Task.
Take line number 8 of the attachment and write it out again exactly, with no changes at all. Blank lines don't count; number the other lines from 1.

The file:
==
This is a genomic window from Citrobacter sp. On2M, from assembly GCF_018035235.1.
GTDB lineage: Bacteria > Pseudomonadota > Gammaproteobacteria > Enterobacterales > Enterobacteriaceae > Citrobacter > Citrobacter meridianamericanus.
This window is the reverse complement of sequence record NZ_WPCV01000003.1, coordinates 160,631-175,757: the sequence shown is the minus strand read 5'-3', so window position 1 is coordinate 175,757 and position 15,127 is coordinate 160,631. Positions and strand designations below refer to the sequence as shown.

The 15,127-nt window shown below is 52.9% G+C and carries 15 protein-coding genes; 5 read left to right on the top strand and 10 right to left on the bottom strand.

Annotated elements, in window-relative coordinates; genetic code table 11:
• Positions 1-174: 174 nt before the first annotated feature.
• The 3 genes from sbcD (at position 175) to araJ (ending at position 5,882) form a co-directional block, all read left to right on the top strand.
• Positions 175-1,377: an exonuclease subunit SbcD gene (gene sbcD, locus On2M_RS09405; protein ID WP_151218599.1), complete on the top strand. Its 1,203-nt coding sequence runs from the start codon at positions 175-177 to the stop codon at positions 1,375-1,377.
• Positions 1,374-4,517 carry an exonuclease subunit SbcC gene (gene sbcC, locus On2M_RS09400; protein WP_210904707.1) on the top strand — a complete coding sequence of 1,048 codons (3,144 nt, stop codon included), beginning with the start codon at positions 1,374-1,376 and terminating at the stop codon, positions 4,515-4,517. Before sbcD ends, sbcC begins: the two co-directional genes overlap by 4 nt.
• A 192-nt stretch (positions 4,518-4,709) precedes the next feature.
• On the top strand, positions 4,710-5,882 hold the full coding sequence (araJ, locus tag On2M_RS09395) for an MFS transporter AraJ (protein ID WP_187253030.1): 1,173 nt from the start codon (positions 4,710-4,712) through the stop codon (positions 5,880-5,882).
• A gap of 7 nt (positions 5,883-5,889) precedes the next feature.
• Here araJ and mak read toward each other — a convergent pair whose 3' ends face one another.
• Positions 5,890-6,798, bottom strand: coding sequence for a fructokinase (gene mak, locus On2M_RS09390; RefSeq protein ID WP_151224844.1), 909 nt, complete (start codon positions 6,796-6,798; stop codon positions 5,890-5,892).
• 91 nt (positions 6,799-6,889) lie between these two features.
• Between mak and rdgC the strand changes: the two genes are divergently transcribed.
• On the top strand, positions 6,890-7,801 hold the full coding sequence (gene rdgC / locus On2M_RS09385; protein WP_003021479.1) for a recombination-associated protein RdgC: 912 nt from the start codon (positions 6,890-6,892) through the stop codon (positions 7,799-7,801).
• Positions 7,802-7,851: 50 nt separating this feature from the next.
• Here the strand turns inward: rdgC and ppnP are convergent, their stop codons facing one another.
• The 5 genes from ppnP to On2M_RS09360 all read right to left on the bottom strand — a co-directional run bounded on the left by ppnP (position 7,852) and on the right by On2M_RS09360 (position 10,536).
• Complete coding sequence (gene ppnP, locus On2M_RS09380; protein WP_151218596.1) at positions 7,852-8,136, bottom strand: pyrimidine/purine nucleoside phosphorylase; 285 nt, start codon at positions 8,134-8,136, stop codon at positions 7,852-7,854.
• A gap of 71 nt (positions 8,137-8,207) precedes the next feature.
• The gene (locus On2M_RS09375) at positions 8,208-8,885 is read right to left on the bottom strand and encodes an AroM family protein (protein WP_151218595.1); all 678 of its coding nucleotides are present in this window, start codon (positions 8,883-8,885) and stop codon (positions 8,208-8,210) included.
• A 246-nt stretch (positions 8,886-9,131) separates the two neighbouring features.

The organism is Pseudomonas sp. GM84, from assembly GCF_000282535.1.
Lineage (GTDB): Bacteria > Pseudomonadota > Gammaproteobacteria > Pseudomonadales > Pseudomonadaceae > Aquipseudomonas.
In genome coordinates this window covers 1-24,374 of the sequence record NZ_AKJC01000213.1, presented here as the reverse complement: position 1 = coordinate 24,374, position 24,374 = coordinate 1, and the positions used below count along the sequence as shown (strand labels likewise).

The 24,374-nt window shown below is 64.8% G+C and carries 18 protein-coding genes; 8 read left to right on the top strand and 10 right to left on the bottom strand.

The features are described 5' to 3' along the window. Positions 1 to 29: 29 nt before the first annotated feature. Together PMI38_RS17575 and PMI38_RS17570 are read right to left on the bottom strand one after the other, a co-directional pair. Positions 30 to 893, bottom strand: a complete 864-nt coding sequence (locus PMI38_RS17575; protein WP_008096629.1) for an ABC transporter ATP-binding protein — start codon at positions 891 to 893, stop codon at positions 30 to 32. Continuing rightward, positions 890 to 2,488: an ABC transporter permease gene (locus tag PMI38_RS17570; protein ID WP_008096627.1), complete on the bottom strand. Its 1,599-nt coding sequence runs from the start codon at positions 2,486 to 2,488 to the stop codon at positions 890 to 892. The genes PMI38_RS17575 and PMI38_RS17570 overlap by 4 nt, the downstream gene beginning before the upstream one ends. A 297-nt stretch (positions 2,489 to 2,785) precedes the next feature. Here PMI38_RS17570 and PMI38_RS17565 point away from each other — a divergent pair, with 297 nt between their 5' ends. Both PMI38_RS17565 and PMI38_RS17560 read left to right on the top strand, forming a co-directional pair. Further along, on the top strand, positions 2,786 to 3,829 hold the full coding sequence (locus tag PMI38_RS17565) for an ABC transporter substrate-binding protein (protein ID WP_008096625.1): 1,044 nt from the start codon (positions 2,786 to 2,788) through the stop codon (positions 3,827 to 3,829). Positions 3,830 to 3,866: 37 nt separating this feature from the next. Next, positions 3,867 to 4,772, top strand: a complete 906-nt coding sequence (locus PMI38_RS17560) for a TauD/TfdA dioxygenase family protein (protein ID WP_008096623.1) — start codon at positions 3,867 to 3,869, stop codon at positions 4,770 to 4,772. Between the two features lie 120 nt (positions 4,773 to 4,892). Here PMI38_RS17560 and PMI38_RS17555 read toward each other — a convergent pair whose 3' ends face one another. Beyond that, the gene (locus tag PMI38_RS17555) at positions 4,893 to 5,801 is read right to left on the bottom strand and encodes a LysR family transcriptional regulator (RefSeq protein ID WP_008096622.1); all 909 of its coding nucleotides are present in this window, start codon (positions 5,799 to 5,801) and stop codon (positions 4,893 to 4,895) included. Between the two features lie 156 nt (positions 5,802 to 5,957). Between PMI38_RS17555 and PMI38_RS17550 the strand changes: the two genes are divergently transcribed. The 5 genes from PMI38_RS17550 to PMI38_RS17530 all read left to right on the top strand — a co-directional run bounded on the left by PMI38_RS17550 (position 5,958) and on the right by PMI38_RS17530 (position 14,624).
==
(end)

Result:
• Positions 175-1,377: an exonuclease subunit SbcD gene (gene sbcD, locus On2M_RS09405; protein ID WP_151218599.1), complete on the top strand. Its 1,203-nt coding sequence runs from the start codon at positions 175-177 to the stop codon at positions 1,375-1,377.